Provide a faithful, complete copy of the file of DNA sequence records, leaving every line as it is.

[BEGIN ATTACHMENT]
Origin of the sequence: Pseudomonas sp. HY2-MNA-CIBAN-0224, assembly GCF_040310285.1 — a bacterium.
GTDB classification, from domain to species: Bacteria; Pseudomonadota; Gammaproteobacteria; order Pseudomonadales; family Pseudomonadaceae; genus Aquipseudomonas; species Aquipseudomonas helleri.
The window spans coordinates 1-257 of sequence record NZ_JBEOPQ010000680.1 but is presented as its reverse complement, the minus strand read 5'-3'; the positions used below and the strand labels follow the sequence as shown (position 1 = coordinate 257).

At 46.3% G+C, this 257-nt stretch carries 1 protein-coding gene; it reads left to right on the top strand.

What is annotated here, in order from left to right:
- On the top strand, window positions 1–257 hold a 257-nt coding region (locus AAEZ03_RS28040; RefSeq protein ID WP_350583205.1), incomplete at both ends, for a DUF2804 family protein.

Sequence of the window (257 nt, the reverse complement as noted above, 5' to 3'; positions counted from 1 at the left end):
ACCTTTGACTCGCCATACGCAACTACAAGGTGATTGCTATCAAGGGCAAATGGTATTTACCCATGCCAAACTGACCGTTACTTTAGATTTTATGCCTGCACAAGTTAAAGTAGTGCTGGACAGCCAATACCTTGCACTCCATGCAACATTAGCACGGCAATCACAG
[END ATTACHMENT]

Origin of the sequence: Pseudomonas sp. HY2-MNA-CIBAN-0224, assembly GCF_040310285.1 — a bacterium.
GTDB classification, from domain to species: Bacteria; Pseudomonadota; Gammaproteobacteria; order Pseudomonadales; family Pseudomonadaceae; genus Aquipseudomonas; species Aquipseudomonas helleri.
The window spans coordinates 1-257 of sequence record NZ_JBEOPQ010000680.1 but is presented as its reverse complement, the minus strand read 5'-3'; the positions used below and the strand labels follow the sequence as shown (position 1 = coordinate 257).

At 46.3% G+C, this 257-nt stretch carries 1 protein-coding gene; it reads left to right on the top strand.

What is annotated here, in order from left to right:
- On the top strand, window positions 1–257 hold a 257-nt coding region (locus AAEZ03_RS28040; RefSeq protein ID WP_350583205.1), incomplete at both ends, for a DUF2804 family protein.

Sequence of the window (257 nt, the reverse complement as noted above, 5' to 3'; positions counted from 1 at the left end):
ACCTTTGACTCGCCATACGCAACTACAAGGTGATTGCTATCAAGGGCAAATGGTATTTACCCATGCCAAACTGACCGTTACTTTAGATTTTATGCCTGCACAAGTTAAAGTAGTGCTGGACAGCCAATACCTTGCACTCCATGCAACATTAGCACGGCAATCACAG